Arylieth

After a Party: Yule Cheer

“Really, Miss, I just –”

“By the Valar, hold still!” Aryl insisted, taking a pin from her mouth to use on the sweatshirt she had fit on the first stranger through the door.

Crazy elf,” Ildric grumbled, holding his arms out as the dark-haired elf maiden circled around him, pinning the pieces of warm cloth together. “I just want my tunic mended! I’m not your dummy. ”

Arylieth scurried to fetch her shears from a cluttered tailoring bench, waving a hand at the man. “You’re a bit broad compared to the boy, but I’m sure he will fill it out soon enough.”

Ildric groaned in protest as she ushered him to a mirror and motioned for him to spin. Arms extended, the man stopped and stared at his reflection, or more specifically at the picture worked into the thread of the sweatshirt. “A bear? Really?”

“It’s a Yule gift!” Arylieth explained with an excited grin. “Now if you would please stop complaining I’ll mend your tunic for free once I’m done.”

_ _ _ _ _

“Best friend EVER!” Feira exclaimed, sliding down the railing of a flight of steps in a far wing of the manor. A letter fluttered in one hand as she used the other to catch herself from falling as she flew off then end into a lower hallway. Spinning a few steps she re-read Lalaith’s letter for the twentieth time. Someone had written her a letter! Her!

Carefully folding the letter back up and slipping it into her pocket, Feira snatched up a broom and dust pail. This might have been the best day she’d ever had. Well, beside the day she first visited Lalaith at the temple, the day the Wayfarers returned from defending the city, and the day she had off in town when a gentleman told her she looked lovely. But this might just out rank them all.

She had to finish her chores. She had to finish them quick!

‘If you are still inclined, I thought we might visit your friend’s cheese shop. The one with the delicious gouda! Might you be free?’

“Yes!” she laughed, skipping nearly too many steps in one leap. She had made sure to get visiting day off. A day in town with a friend? And gourmet cheese! Life just kept getting better.

_ _ _ _ _

You bloody fool. Eruviel didn’t bother closing the door to her dark house all the way as she dumped her Yule basket and Anric’s gift on the long, cushioned lounge chair. Yanking the green ribbon from her hair she drew the letter from her pocket and paced towards the hearth that still cradled half a dozen hot coals.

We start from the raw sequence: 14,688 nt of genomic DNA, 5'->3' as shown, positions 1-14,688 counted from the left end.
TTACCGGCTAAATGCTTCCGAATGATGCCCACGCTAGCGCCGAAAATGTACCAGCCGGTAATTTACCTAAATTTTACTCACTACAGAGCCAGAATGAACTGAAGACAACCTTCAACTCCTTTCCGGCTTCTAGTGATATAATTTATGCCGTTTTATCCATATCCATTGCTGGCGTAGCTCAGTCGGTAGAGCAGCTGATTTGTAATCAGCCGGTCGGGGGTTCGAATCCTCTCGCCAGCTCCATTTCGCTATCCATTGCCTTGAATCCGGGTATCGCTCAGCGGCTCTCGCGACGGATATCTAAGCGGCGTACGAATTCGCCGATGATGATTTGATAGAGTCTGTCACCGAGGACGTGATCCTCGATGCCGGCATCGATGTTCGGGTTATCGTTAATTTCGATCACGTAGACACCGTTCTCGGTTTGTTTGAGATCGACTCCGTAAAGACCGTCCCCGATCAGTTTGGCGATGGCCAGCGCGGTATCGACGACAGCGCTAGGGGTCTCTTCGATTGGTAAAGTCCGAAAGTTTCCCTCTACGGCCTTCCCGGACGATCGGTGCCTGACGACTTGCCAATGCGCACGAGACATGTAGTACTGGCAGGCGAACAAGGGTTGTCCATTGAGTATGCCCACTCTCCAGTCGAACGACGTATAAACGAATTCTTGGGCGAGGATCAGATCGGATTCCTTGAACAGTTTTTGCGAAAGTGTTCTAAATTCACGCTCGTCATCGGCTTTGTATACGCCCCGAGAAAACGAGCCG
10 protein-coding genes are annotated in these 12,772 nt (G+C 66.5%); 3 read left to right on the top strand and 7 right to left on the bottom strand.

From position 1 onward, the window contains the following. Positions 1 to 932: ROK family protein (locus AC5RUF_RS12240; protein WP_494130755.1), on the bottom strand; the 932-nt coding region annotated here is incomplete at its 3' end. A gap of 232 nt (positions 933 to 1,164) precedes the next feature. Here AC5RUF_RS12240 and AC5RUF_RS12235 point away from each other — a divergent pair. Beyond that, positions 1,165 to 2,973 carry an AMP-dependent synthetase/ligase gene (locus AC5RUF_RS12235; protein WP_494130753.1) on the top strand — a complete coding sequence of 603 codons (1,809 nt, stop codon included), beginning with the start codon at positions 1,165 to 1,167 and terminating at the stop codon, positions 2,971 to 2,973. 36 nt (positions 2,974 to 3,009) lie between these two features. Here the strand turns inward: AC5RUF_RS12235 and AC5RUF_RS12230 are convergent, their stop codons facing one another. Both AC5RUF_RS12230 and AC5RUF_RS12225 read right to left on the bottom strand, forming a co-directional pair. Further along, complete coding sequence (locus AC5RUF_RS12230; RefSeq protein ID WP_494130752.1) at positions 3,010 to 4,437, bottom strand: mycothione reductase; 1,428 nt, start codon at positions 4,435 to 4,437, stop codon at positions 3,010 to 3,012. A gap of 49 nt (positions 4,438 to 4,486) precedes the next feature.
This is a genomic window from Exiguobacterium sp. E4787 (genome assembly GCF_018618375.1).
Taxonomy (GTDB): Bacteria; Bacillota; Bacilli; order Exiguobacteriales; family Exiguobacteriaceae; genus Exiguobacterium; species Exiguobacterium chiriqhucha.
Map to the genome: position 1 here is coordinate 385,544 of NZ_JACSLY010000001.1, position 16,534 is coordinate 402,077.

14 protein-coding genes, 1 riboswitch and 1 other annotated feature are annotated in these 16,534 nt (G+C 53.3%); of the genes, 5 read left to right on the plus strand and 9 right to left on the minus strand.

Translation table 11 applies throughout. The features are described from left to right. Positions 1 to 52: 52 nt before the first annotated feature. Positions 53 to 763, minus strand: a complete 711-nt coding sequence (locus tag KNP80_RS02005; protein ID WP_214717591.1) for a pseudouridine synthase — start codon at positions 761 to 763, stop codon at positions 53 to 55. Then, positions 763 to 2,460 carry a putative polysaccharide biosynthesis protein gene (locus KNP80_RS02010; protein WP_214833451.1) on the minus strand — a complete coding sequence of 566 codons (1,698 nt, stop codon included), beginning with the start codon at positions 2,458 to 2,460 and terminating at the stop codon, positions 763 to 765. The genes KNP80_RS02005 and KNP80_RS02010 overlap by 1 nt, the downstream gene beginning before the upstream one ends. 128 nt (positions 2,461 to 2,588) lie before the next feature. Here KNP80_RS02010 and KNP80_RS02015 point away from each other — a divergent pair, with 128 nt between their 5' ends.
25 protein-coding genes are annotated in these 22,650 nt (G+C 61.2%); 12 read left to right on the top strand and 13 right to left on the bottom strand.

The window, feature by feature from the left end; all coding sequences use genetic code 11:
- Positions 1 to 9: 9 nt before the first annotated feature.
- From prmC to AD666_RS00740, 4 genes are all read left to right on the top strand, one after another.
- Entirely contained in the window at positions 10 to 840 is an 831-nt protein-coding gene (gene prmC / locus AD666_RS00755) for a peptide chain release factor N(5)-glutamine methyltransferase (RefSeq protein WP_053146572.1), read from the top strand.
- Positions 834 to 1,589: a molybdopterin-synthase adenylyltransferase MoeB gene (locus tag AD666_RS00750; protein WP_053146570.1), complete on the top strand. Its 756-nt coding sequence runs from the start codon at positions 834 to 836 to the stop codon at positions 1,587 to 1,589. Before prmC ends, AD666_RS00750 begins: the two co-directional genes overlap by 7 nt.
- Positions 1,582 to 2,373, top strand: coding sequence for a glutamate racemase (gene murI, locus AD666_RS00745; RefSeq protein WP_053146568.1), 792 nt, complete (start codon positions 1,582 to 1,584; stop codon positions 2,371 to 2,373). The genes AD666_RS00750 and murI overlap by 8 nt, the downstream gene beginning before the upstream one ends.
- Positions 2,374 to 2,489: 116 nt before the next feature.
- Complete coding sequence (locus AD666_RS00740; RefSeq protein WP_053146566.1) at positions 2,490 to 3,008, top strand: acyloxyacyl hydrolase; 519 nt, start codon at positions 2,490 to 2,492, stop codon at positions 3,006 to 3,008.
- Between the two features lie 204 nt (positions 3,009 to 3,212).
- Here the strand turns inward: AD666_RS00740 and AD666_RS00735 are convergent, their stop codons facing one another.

She stopped, the letter extended before her, and after a long moment drew herself away from the mostly cold fireplace. No, she couldn’t burn the letter; little Eboric’s hand print. Clenching the letter in her fist she turned and slammed her hand down on the map table. What had she expected? She had fretted over the letter since she’d received it, stressing over if she should actually give it to him or not. But it was too late for that.

Letting out an enraged shout she shoved the map table back, threw up her rug, and lifted the hatch to drop down the steps that led to the cellar. Grabbing up a fresh quiver of arrows she selected a short sword from the collection on her wall and hopped the steps back up to the common room. Shedding her dress, discarding it, her circlet and ribbon by the rejected letter on the map table she then disappeared into her room. A minute later she emerged, clad in her hunting garb, buckling on a bracer. Fitting on her sword belt she sifted through the stack of warrants on the corner of the map table and selected one out.

She was mad — no, she was furious. Never had she meant for the letter to remind him of Ninim, and yet the guilt for every little glance and thought towards him, each hope she felt suddenly became like salt on a wound. But it didn’t matter what she had meant. She had been thoughtless; selfish, and that was the worst crime of all. She should have known better, and the look of pain that had twisted his face hurt worse than the beating she’d taken in Angmar months earlier. Eruviel stopped, her hand resting on her toned abdomen for a moment before snatching up the quiver of arrows. She hadn’t told anyone, but she should have told Cwen . . . if anyone could help her with that it would be Cwen. She couldn’t tell Eirikr. Not now. And possibly not ever. Not after tonight.

Grabbing a pad of paper she sketched down a note and left, not bothering to add a log to the fireplace. She had a bad habit of taking off with no one knowing. Maybe the piece of paper was her compensating for how much of an idiot she felt like. But she couldn’t take off without leaving some sort of word for Cwen in the event the woman showed up. She’d find her bounty, and if it ended up being too easy maybe she’d go on a run. A long run. Tacking the note to the outside of her door she turned and disappeared into the dark as flakes of snow began to drift down from the night sky.

Cwen,

Went out on a job. Be back in a day. Make yourself at home.

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Interlude: Another Afternoon

“No . . . no, no NO!” huffed Arylieth, crumpling up her page and casting it into the fire. It landed square on top a pile of fragile black husks of parchment, edged with embers that mushroomed up in a puff as the new reject joined the smoldering remains. Pushing her seat back in what might possibly have been the most docile display of frustration, the young elf snatched up a hair tie and twisted her raven waves up into a soft bun.

“It’s not right,” she muttered with a sigh as she scooped up her manuscript and began rifling through the stack of pages. “Nothing fits.” The first half had been the simplest. Plot flowed, intrigue and the weave of characters had fit so perfectly. The following chapters, though, had grown more difficult with each passing page. Now, when the most important and seemingly honorable of characters were about to win . . . she could not think of a way to kill them. She had intended for everything to be turned inside out and for the truth of the favored heroes to be revealed, but nothing she wrote fit. Nothing was dark enough. Nothing molded the amount of tragedy she hoped to convey. She had read nearly every book in the Bree-town Archives (which, admittedly was not that great of a feat), and none of it sufficed.